Sen. Tim Johnson, a moderate Democrat from South Dakota who is expected to chair the Banking Committee next year, said he would expect tweaks, not drastic legislative overhauls. "I don't think that major changes will take place on Dodd-Frank," he said. "It's a matter of minor changes taking place. There is not only resistance from the Senate, but the veto is possible too, so we should focus on realistic solutions to our problems."
Paul Miller, a managing director and group head of financial services research at FBR Capital Markets, warned that even a slimmed-down corrections bill would open up a "can of worms for Democrats."
"They feel that if they reintroduce the bill to do some fixes with it, then the Consumer Financial Protection Bureau is back into play, and that's something that the Democrats don't want to give up on," Miller said.
The most talked-about area for legislation to change Dodd-Frank is the consumer bureau. There is widespread speculation that Republicans will attempt to gut the agency by crippling its funding.
Republicans will "try to take a look at some of this stuff such as the consumer agency for example, making it at least at a minimum subject to appropriation oversight so it's not a totally independent relative stream of revenue," said Sen. Judd Gregg, a retiring New Hampshire Republican who serves on the Banking Committee.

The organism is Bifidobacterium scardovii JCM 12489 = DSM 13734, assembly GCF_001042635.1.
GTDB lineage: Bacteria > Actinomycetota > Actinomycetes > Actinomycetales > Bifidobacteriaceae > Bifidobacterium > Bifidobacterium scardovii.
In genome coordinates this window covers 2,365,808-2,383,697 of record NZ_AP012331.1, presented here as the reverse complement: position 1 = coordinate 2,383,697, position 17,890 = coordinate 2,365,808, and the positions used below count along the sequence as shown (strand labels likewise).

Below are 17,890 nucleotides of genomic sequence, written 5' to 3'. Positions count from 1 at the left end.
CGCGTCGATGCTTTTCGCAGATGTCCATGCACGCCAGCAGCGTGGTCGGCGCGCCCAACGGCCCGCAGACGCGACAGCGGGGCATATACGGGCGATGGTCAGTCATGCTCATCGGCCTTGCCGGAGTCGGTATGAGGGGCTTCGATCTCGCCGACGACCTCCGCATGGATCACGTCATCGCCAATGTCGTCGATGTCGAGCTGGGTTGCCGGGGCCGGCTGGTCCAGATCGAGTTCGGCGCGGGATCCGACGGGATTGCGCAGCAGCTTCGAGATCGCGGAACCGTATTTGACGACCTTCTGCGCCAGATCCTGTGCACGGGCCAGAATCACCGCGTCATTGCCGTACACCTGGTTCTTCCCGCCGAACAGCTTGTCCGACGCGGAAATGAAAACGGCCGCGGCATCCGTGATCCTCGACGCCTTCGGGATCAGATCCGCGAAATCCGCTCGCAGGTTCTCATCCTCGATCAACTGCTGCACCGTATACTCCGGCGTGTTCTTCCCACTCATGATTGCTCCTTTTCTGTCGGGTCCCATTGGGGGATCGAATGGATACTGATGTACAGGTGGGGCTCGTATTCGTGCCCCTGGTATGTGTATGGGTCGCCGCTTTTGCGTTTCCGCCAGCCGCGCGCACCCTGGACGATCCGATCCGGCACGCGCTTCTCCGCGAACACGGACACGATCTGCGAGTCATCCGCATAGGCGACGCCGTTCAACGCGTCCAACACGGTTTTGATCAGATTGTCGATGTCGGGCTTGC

Gregg said such a move should be popular since lawmakers would prefer having more oversight power. "It shouldn't be very difficult at all, because why wouldn't the Congress want oversight of an agency that important?" he said.
Democrats have countered that the bureau is one of the most popular pieces of reform. They anticipated that Republicans would try to choke off the bureau's funding and intentionally crafted an agency that draws its funding from the Federal Reserve Board. (Its budget starts at 10% of the Fed's annual operating expenses, or about $500 million with the option of additional appropriations by Congress as necessary.)
"There's no way they can," said outgoing House Financial Services Committee Chairman Rep. Barney Frank. "They can't unfund it; I mean, we anticipated that. … For the CFPB, the funding is not through the appropriations process. Plus it is more popular. I'd love to put that one on the floor. … The consumer bureau is one of the most genuinely popular things we did, so let them try. But they have no chance."